Houston, the largest city in Texas, passed a non-discrimination ordinance on Wednesday.
Yesterday, after hours of testimony, the Houston City Council passed an ordinance that bans discrimination of Houstonians on the basis of their race, sex, color, sexual orientation and gender identity, among other categories. The ordinance, introduced by Houston’s openly-gay Mayor Annise Parker, passed with a vote of 11 in support to 6 against.
The city council heard testimony in support of the ordinance from over 200 individuals, with fewer than 30 individuals speaking out against it. Houston, the fourth-largest city in the US, was the only major US city without a non-discrimination policy. Similar legislation was passed in San Antonio in 2013 that provides nondiscrimination protections against gay and transgender residents.
The ordinance, first introduced on May 14 by Ms Parker, will protect LGBT employees from discrimination at companies with at least 15 individuals. This means however that smaller businesses with less than 15 employees are not held to the same standards, ultimately not holding them accountable for discrimination.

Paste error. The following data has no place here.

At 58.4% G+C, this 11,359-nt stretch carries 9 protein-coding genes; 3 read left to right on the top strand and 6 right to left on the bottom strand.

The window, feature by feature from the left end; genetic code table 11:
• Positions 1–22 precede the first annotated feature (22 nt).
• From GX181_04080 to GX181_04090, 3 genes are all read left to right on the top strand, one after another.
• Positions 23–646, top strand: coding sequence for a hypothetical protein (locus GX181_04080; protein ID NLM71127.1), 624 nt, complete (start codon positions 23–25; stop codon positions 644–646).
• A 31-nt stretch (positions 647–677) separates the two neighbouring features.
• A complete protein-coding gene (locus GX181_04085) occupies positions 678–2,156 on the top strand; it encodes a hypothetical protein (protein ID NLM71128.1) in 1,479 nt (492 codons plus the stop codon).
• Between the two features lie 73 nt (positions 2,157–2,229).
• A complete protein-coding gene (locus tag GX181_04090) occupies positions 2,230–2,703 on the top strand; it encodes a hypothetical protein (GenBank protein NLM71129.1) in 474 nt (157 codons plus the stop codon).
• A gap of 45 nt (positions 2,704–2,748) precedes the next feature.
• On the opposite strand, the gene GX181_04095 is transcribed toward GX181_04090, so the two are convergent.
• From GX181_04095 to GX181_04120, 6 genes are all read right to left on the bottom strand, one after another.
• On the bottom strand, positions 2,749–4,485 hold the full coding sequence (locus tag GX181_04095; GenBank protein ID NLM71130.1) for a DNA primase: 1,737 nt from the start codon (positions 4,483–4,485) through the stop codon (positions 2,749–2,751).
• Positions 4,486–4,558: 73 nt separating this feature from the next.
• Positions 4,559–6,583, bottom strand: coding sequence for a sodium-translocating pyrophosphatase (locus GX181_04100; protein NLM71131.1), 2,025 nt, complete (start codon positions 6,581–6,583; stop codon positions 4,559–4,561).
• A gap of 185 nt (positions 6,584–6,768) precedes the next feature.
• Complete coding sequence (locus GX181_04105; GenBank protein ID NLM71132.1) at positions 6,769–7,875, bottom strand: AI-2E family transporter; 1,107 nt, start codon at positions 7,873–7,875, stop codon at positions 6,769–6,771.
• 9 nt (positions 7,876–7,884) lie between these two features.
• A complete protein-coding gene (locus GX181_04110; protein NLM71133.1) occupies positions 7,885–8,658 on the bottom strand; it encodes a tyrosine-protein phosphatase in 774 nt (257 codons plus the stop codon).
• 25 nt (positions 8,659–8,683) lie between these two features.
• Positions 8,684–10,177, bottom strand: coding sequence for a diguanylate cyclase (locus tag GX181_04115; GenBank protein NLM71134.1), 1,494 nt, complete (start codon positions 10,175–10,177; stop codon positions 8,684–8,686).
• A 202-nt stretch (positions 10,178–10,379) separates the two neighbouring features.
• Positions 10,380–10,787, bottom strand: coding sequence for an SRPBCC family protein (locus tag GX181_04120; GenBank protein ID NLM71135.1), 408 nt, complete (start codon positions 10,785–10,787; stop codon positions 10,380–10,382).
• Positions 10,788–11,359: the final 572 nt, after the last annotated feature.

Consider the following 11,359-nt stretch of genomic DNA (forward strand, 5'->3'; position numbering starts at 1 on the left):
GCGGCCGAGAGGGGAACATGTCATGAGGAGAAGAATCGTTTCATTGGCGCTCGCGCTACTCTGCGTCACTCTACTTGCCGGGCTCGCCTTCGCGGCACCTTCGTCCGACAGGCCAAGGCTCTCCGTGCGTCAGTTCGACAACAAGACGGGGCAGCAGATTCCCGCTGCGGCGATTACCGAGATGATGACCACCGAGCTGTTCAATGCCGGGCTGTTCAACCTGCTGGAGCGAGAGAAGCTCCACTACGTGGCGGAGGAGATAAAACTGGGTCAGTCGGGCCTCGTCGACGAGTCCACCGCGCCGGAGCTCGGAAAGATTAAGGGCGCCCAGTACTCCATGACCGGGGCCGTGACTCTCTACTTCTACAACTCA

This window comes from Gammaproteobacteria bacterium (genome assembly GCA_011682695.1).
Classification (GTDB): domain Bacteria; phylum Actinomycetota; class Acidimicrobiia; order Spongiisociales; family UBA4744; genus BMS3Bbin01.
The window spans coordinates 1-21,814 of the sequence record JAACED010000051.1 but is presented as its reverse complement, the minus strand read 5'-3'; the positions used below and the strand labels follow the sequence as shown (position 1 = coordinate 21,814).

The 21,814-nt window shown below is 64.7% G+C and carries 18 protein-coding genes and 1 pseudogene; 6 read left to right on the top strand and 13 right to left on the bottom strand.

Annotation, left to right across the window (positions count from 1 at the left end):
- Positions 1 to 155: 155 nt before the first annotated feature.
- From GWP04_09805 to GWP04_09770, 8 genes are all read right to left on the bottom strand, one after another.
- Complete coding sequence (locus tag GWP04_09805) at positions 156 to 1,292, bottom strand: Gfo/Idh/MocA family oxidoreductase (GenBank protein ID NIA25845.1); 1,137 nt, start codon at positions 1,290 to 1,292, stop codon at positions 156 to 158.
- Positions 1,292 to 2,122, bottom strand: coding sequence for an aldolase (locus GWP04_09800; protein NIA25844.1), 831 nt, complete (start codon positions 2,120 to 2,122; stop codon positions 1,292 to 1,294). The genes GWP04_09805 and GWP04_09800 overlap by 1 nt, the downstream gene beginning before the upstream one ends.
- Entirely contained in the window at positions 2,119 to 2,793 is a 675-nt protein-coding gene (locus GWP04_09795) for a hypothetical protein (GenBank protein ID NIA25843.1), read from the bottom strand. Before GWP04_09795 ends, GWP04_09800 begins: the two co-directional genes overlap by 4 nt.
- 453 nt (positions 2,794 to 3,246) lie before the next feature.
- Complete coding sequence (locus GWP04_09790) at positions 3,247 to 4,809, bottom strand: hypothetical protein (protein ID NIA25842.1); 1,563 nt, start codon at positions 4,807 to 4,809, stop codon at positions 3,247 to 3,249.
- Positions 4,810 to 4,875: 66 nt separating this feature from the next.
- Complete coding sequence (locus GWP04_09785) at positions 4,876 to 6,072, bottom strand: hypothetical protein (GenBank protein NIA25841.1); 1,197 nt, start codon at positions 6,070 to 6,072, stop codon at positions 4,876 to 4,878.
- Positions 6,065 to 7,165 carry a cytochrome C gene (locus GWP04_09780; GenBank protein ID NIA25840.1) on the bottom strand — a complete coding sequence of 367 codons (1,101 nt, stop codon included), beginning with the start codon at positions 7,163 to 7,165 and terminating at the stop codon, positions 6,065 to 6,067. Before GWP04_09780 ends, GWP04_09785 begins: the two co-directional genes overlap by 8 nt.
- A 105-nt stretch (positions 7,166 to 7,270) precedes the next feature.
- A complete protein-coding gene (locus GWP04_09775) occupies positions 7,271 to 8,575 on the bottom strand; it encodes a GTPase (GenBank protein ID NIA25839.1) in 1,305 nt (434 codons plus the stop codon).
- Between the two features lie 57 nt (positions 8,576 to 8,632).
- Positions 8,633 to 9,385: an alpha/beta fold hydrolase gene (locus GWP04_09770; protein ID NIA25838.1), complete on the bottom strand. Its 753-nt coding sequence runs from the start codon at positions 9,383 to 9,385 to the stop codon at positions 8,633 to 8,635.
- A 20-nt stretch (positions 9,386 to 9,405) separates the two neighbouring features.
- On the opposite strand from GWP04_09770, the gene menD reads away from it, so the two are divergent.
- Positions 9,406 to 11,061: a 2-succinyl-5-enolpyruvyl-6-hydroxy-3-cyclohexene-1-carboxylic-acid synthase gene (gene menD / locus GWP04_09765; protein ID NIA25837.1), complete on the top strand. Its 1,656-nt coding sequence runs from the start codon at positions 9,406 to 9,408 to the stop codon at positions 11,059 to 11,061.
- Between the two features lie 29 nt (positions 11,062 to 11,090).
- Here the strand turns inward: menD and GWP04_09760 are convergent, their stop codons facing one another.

Ms Parker, Houston’s first openly gay mayor was elected in 2009 with 53.6% of the vote, where she was celebrated as showing that Texas was not as much of a conservative monolith as critics had suspected.
Ms Parker was criticised by the Houston Chronicle for making the ordinance too personal therefore allowing her opponents to insist she is furthering a gay agenda. Ms Parker said: “This is not the most important thing I have done or will do as mayor, but it is the most personally satisfying, the most personally meaningful thing that I will do as mayor.”